Fashion is political, particularly when it comes to women, and what Muslim women wear is especially newsworthy.
When a Muslim woman decides to cover, she might do it for a myriad of reasons: submission to faith, an aspiration to be modest, a sign of pride in her faith, a desire to reject objectification, a reaction of the body image pressures of today’s fashion and beauty industries, a sense of comfort or breaking with convention. These and many other motivations are woven through her choices and mean what she wears might have multiple meanings and those meanings ebb and flow through her life.
Yet what her fashion choices mean is far too often not expressed from her viewpoint but how others interpret her clothing. Other people decide that her clothes mean she is oppressed or submissive. Or that she is only a good woman if she covers. But few bother to listen to her to understand what it means to her, why she makes these choices and how the meaning of those choices can fluctuate.
In western fashion discourse, clothing for women has been pegged to the idea of liberation. And this liberation has been tied to shorter hemlines and skimpier silhouettes. Those Muslim women who desire to cover more, rather than less, are deemed by the western ideals of beauty to be incompatible with fashion and regressive. In fact, certain quarters of the fashion industry have been angry at the development of modest fashion because they believe that offering clothing that covers is backwards and barbaric.
In the midst of this heated political war over Muslim women’s bodies, women who choose to cover see instead the availability of clothing to suit their aspirations as a form of liberation.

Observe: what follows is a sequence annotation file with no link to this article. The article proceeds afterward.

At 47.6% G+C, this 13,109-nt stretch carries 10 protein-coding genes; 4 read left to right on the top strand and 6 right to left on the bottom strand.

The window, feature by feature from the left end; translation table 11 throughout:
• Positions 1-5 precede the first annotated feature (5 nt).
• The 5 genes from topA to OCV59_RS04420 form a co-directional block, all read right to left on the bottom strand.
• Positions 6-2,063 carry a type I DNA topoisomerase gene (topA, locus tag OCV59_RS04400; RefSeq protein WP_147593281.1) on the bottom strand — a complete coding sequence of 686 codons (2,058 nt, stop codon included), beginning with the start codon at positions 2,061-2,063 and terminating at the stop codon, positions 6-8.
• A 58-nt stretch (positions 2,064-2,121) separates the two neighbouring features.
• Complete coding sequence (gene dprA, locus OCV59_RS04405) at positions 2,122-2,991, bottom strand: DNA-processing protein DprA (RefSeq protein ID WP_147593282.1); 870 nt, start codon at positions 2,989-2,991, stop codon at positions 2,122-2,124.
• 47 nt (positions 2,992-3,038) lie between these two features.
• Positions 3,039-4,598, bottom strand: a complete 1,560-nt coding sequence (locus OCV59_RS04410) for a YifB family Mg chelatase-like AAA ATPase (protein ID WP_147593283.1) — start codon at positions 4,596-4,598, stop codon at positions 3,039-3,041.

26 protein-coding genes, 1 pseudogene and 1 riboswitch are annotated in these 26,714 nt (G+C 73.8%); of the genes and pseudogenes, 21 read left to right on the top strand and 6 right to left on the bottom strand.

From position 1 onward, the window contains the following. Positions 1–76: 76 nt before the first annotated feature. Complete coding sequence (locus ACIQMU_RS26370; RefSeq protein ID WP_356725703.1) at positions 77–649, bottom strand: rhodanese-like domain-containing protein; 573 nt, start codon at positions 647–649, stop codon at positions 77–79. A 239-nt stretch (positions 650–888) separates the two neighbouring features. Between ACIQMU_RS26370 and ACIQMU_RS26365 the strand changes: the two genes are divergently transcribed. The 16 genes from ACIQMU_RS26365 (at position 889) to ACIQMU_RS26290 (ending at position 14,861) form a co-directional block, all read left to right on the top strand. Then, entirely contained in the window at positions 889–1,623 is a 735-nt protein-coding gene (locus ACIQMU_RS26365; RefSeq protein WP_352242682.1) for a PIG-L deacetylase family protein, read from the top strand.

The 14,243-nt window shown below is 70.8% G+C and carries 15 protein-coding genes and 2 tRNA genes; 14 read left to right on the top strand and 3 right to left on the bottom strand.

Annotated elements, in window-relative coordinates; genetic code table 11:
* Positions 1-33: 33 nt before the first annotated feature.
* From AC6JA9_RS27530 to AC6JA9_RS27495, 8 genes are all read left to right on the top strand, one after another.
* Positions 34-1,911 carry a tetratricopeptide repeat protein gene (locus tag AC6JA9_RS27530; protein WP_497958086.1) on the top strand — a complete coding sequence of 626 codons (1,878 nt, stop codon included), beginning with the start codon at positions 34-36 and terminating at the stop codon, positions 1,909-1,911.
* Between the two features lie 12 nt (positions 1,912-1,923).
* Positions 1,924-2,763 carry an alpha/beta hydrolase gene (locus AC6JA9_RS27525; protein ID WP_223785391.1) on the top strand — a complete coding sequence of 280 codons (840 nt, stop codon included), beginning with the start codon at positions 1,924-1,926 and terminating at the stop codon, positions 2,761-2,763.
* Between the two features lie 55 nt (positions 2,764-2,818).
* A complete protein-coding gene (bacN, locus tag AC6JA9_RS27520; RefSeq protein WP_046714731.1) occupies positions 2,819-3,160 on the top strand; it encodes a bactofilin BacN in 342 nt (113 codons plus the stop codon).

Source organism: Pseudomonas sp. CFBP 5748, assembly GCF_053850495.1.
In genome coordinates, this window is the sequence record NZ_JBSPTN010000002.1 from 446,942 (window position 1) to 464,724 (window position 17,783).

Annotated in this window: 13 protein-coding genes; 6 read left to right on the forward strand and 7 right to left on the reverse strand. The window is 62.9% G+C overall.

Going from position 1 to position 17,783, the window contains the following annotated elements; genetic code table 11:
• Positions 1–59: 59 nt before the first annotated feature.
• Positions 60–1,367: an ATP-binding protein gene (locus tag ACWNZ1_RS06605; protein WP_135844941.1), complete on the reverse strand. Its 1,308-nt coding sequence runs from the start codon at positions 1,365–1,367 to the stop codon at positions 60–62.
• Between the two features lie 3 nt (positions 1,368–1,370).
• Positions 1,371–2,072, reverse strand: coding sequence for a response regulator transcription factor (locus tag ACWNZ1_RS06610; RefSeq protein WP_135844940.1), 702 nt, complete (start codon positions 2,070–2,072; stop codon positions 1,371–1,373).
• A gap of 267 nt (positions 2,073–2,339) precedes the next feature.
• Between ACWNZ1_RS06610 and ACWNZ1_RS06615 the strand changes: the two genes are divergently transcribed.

There is, of course, functional liberation. This is clothing that allows them the coverage to then go out and do the things they want to do. The launch of Nike's pro hijab, featuring Emirati ice skater Zahra Lari, is the perfect example. This new piece of clothing by a global brand offers women who choose to cover their heads the ease to engage in sports that have not been globally available before. Such products have in fact been developed over the last decade by smaller brands, but a global statement of this magnitude is powerful for Muslim women who feel seen and finally recognised.
There is also emotional liberation that allows their own bodies to become the canvas for self-expression. There is power in creating a new look to reflect their ownership, not just of their bodies but as a manifestation of the world view that they hold.
It’s why the modest fashion industry has been growing exponentially for more than a decade, bringing with it hundreds of new fashion labels, from affordable mass market fashion right through to the most luxurious and haute couture lines. In fact, it is increasingly filtering into global consciousness, to the point where global celebrities like fashion designer Victoria Beckham and Farah Storr, the editor of Cosmopolitan magazine in the UK, can be seen sporting clothes with modest influence.
It's also why Dubai will host Modest Fashion Week from December 8, bringing together a whole new slew of designers, celebrities and influencers, who find empowerment through this new medium of self-expression.
Read more on Modest Fashion Week
This is a grassroots women’s movement and one where Muslim women have a chance to use their energy and collective commercial muscle to drive change for women in a broader sense. Women have been pushing the fashion industry to be more representative and less singular in their depiction of the perfect woman as tall, white and skinny. A lot of debate has centred on size zero models, catering for older women, skin colour and body type.
But the voices of Muslim women in the global fashion conversation can be an immense source of power in driving women's aspirations for different forms of self-expression.
When we see the catwalks at modest fashion weeks, we shouldn’t just be seeing a runway. They are also a platform for global change.